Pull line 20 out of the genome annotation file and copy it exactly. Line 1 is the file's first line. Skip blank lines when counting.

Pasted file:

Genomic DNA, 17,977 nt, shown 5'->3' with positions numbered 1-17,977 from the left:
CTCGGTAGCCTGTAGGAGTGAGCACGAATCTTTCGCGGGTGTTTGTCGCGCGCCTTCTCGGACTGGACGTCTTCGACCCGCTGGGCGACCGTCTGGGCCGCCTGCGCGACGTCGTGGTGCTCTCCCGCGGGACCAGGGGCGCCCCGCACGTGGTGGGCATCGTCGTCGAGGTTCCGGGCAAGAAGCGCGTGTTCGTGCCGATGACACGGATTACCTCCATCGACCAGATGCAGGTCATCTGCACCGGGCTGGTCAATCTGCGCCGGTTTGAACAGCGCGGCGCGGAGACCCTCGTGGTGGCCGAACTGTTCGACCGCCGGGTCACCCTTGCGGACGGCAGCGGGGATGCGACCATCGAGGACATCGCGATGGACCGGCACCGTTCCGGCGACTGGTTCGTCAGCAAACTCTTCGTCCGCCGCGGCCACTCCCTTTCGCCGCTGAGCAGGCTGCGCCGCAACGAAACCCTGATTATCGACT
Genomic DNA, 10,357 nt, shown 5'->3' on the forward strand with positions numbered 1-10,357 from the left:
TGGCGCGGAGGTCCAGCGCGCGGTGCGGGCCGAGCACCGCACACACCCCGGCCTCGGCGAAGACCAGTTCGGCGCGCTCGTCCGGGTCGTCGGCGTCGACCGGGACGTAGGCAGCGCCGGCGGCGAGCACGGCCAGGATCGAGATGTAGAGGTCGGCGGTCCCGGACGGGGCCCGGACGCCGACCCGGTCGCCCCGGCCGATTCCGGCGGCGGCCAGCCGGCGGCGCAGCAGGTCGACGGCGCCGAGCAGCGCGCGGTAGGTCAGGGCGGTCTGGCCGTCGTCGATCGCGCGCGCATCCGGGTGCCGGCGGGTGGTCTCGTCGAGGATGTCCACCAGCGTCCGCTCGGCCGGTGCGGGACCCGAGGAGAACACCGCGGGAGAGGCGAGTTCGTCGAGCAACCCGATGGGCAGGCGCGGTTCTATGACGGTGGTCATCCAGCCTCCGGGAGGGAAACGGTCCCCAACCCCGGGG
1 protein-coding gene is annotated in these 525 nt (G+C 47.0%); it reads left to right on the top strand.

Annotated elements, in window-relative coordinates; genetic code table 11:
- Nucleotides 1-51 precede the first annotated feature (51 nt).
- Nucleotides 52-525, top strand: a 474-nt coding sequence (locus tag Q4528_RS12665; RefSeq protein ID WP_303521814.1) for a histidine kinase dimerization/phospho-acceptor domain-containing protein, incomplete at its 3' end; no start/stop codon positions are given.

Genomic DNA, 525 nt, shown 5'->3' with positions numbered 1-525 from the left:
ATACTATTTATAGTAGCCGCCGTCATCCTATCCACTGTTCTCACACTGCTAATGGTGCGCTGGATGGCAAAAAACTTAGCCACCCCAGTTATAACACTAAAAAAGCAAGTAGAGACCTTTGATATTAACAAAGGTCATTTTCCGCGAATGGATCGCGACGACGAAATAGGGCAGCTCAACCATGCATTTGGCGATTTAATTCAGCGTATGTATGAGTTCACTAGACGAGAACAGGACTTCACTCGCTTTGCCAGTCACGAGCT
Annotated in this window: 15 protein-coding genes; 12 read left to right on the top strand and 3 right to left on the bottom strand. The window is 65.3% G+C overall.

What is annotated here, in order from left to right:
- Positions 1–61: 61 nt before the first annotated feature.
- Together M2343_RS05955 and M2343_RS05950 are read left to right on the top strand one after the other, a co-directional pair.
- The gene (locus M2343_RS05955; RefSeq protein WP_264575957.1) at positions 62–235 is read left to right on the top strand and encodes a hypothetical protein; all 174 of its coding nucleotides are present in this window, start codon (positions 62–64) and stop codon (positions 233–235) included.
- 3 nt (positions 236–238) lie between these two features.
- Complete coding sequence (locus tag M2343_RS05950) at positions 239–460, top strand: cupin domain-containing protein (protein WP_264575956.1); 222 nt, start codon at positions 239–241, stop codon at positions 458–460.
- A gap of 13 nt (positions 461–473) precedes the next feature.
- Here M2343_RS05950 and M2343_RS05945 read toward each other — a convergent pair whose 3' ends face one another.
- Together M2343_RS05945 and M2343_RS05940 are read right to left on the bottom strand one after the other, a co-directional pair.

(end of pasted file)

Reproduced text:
- Together M2343_RS05945 and M2343_RS05940 are read right to left on the bottom strand one after the other, a co-directional pair.